Emotionally Abusing Your Kids
Herbert Ward once said, ‘Child abuse casts a shadow the length of a lifetime’. It certainly does. No amount of meds or therapy can ever erase the painful memories of child abuse. These memories are so strong that often the abused feel like they are living in a glass sphere with spikes that has no timeline.
Herbert Ward once said, ‘Child abuse casts a shadow the length of a lifetime’. It certainly does. No amount of meds or therapy can ever erase the painful memories of child abuse. These memories are so strong that most of the time the abused feel like they are living in a glass sphere with spikes that has no timeline.
Documented research has shown that many paedophiles and sex offenders were once sexually abused as children. How does abuse happen? When the struggle of power is created between adult and child. Violence breeds violence. If you strike a child to highlight your authority over the child, chances are the child would want to create a similar situation and showcase his strength by striking one of his friend or picking on a younger kid.
Abuse is abuse, regardless of what form it takes. But then what about emotional abuse? The psychological effects that may grow out of such an abuse is aplenty. A man in Eastern Europe was reported to have committed suicide due to the emotional abuse he faced in his workplace. If an adult is unable to handle such an abuse, what more children?
Emotional abuse is not just hurling verbal abuse at your child. Such an abuse actually comes in many forms; Teasing, judging, mocking or diminishing a child’s feelings are just some forms. However emotional abuse can also branch out to even an even greater extent.
Withholding love and affection is a serious form of emotional abuse that parents tend to commit unconsciously. It doesn’t matter how busy you are or how tired you are from your day at work, whatever the reason, do not ignore your child. Touch is important between a child and his parent. And we’re talking about positive touching here. Hug your child more. Tickle your child, cuddle him and just bring out the old affectionate teddy bear that you are. The ability to feel a parent’s love through these actions provides your child with security.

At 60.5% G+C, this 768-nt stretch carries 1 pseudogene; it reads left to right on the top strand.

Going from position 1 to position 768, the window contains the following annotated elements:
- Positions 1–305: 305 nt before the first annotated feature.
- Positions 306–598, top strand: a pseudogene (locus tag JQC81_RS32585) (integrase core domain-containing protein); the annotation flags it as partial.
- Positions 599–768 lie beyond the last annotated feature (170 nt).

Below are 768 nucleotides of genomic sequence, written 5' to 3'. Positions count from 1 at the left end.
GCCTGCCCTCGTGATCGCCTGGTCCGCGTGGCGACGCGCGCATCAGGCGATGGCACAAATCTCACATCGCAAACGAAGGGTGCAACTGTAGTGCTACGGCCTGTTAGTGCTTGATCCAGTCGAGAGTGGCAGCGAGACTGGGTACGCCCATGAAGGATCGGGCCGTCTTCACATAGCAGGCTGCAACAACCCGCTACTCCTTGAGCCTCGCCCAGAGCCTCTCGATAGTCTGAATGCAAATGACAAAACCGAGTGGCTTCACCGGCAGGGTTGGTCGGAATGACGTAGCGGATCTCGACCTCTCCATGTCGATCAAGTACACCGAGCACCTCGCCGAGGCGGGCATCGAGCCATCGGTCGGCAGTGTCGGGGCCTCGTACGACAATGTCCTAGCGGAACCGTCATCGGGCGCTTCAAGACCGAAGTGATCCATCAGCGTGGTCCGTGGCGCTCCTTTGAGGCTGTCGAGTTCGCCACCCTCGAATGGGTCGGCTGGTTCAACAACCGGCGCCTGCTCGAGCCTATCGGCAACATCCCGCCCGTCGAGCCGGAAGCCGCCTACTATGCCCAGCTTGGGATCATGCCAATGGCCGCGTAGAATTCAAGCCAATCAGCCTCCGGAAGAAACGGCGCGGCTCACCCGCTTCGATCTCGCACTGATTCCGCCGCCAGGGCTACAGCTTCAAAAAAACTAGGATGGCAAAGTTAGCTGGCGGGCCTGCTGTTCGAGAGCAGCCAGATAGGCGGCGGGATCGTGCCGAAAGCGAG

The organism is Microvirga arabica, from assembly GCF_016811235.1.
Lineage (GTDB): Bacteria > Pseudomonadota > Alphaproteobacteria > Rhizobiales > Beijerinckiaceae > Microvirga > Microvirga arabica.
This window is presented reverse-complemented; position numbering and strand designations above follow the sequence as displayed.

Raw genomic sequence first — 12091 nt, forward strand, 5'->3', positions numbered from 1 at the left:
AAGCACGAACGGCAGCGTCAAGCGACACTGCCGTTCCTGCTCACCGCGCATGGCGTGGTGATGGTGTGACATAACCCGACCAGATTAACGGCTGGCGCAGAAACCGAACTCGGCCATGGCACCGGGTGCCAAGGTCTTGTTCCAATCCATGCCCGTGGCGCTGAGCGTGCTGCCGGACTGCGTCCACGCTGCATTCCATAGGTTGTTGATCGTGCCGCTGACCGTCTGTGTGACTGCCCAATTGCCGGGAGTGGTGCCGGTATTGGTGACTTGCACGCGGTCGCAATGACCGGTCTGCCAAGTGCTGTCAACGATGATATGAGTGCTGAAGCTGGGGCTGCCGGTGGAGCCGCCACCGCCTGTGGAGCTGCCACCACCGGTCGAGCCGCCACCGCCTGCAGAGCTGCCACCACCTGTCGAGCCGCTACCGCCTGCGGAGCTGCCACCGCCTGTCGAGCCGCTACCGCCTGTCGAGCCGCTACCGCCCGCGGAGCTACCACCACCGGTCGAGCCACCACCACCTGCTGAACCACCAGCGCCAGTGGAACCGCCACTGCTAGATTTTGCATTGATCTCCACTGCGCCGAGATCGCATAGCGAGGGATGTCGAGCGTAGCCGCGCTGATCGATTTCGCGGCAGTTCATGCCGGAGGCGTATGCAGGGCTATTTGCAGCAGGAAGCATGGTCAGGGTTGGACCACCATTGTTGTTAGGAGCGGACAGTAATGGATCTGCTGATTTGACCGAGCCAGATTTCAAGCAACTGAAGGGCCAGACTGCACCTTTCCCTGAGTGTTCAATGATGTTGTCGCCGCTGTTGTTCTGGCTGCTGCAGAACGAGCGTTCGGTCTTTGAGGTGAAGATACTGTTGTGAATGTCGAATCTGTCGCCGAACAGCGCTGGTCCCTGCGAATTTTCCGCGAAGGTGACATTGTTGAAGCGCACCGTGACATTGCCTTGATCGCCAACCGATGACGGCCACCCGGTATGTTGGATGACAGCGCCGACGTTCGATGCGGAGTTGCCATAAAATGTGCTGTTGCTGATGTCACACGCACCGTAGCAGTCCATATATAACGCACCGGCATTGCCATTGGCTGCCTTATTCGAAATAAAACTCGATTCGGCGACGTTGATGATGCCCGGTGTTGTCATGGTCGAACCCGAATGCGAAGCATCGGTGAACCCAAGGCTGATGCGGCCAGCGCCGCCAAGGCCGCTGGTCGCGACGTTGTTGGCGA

Isolating your child is another form of emotional abuse. Isolation is terrorising and can create a form oh hysteria in a child. Charlotte Bronte’s Jane Eyre comes to mind here in the scene where Jane Eyre is locked away in the ‘Red Room’ by her aunt who wants to punish her for throwing a book at her cousin. Jane eventually believes she sees her dead uncle while locked away in the room, faints and awakens with a dangerously high fever. You may wave your hand and dismiss it as just a fictional work. But the Victorians were very much aware that isolation could bring about hysteria, more so in a child.
Psychiatrists have seen a pattern in most patients that children who were locked away in closets as children are bound to suffer from dissociative identity disorder, or multiple personality disorder as it is commonly known, as a form of escaping the situation they are stuck in. Most parents believe that locking the child in for even ten minutes in a small area would curb the child of any ‘naughtiness’ that he may possess. However, even being locked away, be it in a small area or big, isolation can create an imagination that provides security under false pretences.
Emotional abuse will create many effects in the child. The following have been the common effects seen in emotionally abused children.
o Low self-esteem
o Depression and anxiety
o Issues relating to aggression or anger
o Difficulties in maintain a stable relationship
Do not hinder your child’s emotional development with emotional abuse. The scars of emotional abuse may not be visible but they are nonetheless still there. If you can’t develop your child emotionally, at least don’t do anything that will make that development spiral in an extremely negative manner.
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